I did therapy on Thursdays, but honestly, some of my biggest breakthroughs happened Monday to Wednesday. I had had the weekend to think about my previous week and my upcoming week, and I knew that Thursday was coming up quick and that one way or another, I’d be talking about my week with my therapist. So I found myself talking to myself fairly regularly — in the shower, brushing my teeth, sitting on the bus, walking on the street — and thinking about what was bothering me. Therapy basically got me rubber duck debugging myself. Even when I’m not programming I’m fucking programming, I can’t get away from it, ha. But it’s true: the mere notion that I’d have to discuss my life with someone else later meant that I became far better at self-analysis than I ever had been.
That was one of the many neat realizations I had during this whole experience. Therapy tricks you into becoming better at therapy.
✨ drugs ✨
One of the things my therapist told me I think on like, the second session, was that he thought I should see a psychiatrist too, and start on some medication.
I remember being flabbergasted that he would suggest it so nonchalantly. It was right at the end of a session, and I was like, wait, can we slow down and discuss the merits of this decision over the following like, what, one or two decades? I just assumed that drugs were such an extreme thing to do, and could have a crazy impact on what made me, well, me. Besides which, I didn’t even really understand the difference between a psychiatrist and a therapist (of which some still are psychologists- the whole damn thing is fucking confusing, and I think that plays a large part in why some people avoid seeking treatment. Anyway, a psychiatrist can prescribe and discuss medications, therapists do the more the “traditional” therapy you see on TV. Although all of them can kind of be all of the others, or none of the others, or some mixture. It’s confusing. tl;dr if you’re still confused: do what I did and start with a therapist, and he or she will definitely be able to help you out if you need a referral for specialization from there.)
Anyway, drugs. I find it kind of darkly amusing in retrospect that, ahem, some people will snort, chug, or smoke anything put in front of them as long as it’s between the hours of 11pm Friday - 5am Saturday, but when it comes to taking “actual” drugs they start getting cold feet. You’re changing your brain chemistry either way, and depending on the drug, sometimes permanently. So yeah, it’s worth having some concern about, of course, but presumably you’re at the point where you’re looking to make a permanent change anyway. I won’t be as pithy as to trot out the oft-quoted David Foster Wallace passage on suicide and burning buildings, but he has a point. Sometimes it’s easier to jump, even if the change is permanent.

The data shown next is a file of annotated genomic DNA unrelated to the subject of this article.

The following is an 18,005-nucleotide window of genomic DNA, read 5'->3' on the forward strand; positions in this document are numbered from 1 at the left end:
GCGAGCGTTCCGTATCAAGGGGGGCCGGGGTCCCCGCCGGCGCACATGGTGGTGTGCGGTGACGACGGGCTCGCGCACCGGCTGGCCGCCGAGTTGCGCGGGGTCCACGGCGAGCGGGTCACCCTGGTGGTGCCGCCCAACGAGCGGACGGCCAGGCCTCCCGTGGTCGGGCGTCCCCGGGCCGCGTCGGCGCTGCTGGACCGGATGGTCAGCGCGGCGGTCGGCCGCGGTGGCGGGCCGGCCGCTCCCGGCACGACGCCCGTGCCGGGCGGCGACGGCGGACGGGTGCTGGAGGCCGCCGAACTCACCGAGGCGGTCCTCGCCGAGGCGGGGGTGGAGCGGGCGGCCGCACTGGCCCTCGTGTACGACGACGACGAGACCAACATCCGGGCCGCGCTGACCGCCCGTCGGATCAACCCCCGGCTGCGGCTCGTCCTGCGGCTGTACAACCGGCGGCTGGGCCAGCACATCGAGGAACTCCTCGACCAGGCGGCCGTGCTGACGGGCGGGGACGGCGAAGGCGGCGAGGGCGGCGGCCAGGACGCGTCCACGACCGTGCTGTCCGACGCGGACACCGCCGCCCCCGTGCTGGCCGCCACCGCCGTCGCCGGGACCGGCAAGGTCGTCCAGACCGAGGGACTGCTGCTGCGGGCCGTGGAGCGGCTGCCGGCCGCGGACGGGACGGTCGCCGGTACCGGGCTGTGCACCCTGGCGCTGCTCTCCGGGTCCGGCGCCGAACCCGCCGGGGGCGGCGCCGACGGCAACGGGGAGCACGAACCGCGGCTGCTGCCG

I’m really, really, really lucky. I can’t really stress that enough. Therapy worked well for me, and in combination with the correct medication for me, things started dramatically changing in a matter of a month or three. I know this, because one of my friends was put on the exact same medication almost the exact same day for anxiety and we compared notes daily at first, then weekly, then after a month or two. I had fairly minimal side effects and was mostly seeing upside, but she was seeing all of the side effects that I just hadn’t seen at all. She eventually tapered off it (a process which unfortunately also can be less-than-stellar) and had to try something else.
So yeah, there’s a risk. And for some people, drugs just don’t work for them. Or therapy just doesn’t work for them. Some people are luckier than others and their brain just eats those new chemicals up and things change dramatically.
That was me. After slowly tapering up over a month or so, I hit a good dose for me: still on the low end of a therapeutical dose, so if I needed it I could luckily crank it up higher later on, but still high enough for me to feel a marked improvement.
I started feeling happy.
Things didn’t bother me as much. I become more productive. I did more things. Saw more people. Enjoyed more things.

I get why some people are worried about meds “taking over” and losing your true self, but I also know that the reverse can be true: I don’t think I was actually myself until starting about a year ago, a few months after I started therapy and drugs. Like… literally never, not in my adult life. I was always in a fog, and was always trying to make up for the signals that my brain was misfiring. Life became crisp and clear now. It was like getting your first pair of glasses. I mean, I’m assuming. My eyes are also turning to shit, so I should probably do something about that too sometime.